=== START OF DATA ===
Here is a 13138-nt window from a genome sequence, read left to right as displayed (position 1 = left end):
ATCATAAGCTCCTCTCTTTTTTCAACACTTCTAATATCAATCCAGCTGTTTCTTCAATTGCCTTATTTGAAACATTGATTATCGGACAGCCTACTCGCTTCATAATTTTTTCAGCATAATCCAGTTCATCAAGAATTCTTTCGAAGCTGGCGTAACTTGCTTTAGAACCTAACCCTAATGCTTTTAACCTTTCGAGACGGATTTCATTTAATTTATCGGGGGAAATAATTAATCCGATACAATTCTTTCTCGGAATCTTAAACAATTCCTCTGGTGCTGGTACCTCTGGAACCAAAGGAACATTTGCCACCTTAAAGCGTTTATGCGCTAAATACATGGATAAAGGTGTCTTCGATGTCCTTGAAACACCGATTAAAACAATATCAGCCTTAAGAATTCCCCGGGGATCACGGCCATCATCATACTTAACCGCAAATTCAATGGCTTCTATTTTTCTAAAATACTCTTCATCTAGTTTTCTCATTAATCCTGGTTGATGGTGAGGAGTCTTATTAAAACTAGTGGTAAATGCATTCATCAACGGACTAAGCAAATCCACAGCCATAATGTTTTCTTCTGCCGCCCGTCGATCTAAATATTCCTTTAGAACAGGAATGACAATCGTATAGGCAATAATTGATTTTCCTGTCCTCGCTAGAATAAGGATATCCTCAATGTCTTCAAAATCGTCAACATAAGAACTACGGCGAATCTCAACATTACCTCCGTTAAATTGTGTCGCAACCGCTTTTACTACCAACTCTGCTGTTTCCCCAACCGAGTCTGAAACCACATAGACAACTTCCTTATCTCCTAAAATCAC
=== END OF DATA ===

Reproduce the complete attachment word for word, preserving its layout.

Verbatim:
Here is a 13138-nt window from a genome sequence, read left to right as displayed (position 1 = left end):
ATCATAAGCTCCTCTCTTTTTTCAACACTTCTAATATCAATCCAGCTGTTTCTTCAATTGCCTTATTTGAAACATTGATTATCGGACAGCCTACTCGCTTCATAATTTTTTCAGCATAATCCAGTTCATCAAGAATTCTTTCGAAGCTGGCGTAACTTGCTTTAGAACCTAACCCTAATGCTTTTAACCTTTCGAGACGGATTTCATTTAATTTATCGGGGGAAATAATTAATCCGATACAATTCTTTCTCGGAATCTTAAACAATTCCTCTGGTGCTGGTACCTCTGGAACCAAAGGAACATTTGCCACCTTAAAGCGTTTATGCGCTAAATACATGGATAAAGGTGTCTTCGATGTCCTTGAAACACCGATTAAAACAATATCAGCCTTAAGAATTCCCCGGGGATCACGGCCATCATCATACTTAACCGCAAATTCAATGGCTTCTATTTTTCTAAAATACTCTTCATCTAGTTTTCTCATTAATCCTGGTTGATGGTGAGGAGTCTTATTAAAACTAGTGGTAAATGCATTCATCAACGGACTAAGCAAATCCACAGCCATAATGTTTTCTTCTGCCGCCCGTCGATCTAAATATTCCTTTAGAACAGGAATGACAATCGTATAGGCAATAATTGATTTTCCTGTCCTCGCTAGAATAAGGATATCCTCAATGTCTTCAAAATCGTCAACATAAGAACTACGGCGAATCTCAACATTACCTCCGTTAAATTGTGTCGCAACCGCTTTTACTACCAACTCTGCTGTTTCCCCAACCGAGTCTGAAACCACATAGACAACTTCCTTATCTCCTAAAATCAC